Comparing Grade Point Averages and Standardized Test Scores as Predictors of Successful Completion of Undergraduate Baccalaureate Programs

2.50
Hdl Handle:
http://hdl.handle.net/10755/602953
Category:
Full-text
Format:
Text-based Document
Type:
Presentation
Title:
Comparing Grade Point Averages and Standardized Test Scores as Predictors of Successful Completion of Undergraduate Baccalaureate Programs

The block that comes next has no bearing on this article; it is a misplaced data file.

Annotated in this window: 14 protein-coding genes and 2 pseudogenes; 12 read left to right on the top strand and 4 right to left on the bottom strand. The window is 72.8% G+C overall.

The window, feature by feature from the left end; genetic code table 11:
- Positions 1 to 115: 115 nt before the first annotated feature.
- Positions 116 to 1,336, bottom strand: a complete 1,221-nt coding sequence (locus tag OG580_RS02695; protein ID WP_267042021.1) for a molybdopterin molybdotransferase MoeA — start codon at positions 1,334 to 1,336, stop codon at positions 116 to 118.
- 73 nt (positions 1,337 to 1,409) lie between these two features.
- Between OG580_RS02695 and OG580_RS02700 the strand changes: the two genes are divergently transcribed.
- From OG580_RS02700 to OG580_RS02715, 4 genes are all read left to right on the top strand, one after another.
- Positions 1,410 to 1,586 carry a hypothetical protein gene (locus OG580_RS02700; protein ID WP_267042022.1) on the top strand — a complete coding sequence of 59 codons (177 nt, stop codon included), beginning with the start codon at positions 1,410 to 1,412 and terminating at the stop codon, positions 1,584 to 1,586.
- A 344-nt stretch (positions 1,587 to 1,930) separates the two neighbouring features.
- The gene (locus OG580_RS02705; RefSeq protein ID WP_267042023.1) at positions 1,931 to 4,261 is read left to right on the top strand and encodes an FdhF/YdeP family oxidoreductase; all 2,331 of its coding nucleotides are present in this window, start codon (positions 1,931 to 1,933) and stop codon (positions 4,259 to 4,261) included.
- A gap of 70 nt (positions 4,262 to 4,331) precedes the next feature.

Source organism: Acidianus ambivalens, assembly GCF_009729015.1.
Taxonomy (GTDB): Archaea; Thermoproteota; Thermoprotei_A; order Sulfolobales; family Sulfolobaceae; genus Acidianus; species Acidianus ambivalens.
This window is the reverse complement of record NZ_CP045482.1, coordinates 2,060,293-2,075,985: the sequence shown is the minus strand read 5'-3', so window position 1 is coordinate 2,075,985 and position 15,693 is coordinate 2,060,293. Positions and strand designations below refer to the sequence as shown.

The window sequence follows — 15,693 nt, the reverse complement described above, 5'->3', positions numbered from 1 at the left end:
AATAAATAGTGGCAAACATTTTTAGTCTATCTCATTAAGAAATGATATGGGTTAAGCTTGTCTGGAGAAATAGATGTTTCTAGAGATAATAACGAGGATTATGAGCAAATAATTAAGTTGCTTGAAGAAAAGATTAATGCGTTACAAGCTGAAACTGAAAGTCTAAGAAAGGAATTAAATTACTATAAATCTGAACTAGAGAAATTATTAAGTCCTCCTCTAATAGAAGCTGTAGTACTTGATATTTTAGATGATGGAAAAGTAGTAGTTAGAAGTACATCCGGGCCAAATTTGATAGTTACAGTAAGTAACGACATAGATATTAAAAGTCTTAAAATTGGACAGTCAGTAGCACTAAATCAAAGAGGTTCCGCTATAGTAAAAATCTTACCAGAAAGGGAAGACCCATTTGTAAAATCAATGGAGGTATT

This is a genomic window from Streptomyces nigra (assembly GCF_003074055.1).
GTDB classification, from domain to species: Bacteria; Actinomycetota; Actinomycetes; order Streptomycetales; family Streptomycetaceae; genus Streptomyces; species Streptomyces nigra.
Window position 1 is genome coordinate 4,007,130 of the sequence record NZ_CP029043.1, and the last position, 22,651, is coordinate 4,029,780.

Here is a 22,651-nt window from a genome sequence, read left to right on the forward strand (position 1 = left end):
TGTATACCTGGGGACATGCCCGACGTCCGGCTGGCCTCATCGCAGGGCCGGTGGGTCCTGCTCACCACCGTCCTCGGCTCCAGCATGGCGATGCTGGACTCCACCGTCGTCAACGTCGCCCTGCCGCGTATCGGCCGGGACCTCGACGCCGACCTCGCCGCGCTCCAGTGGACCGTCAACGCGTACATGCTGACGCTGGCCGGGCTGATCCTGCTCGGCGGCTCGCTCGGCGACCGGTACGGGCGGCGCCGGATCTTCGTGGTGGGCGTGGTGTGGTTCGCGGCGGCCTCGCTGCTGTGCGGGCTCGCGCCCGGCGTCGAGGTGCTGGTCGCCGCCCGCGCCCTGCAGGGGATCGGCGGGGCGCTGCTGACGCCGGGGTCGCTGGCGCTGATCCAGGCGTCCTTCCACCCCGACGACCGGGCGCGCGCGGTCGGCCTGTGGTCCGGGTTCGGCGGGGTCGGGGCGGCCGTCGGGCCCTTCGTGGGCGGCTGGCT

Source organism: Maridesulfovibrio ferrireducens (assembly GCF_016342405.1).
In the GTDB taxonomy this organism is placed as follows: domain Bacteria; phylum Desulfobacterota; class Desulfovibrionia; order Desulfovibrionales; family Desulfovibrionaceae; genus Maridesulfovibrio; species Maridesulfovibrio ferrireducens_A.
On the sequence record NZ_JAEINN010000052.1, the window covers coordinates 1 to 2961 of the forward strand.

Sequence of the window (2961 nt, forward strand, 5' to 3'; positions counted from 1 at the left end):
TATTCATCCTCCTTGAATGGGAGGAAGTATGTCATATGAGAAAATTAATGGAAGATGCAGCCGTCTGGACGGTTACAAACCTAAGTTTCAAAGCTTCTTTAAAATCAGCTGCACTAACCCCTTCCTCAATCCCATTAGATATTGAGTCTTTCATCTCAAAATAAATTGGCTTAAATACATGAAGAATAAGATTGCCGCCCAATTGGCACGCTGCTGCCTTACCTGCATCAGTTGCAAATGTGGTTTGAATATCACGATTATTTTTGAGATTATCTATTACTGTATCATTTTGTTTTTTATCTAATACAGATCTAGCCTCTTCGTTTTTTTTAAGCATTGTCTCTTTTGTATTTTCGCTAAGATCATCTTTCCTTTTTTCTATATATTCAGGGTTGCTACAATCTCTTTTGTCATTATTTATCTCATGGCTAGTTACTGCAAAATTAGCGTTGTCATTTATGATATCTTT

Other Titles:
Measuring Student Educational Outcomes [Session]
Author(s):
Hernandez, Peggy (Margaret)
Lead Author STTI Affiliation:
Epsilon Gamma-at-Large
Author Details:
Peggy (Margaret) Hernandez, APRN, PMHCNS-BC CNE, peggy.hernandez@wichita.edu
Abstract: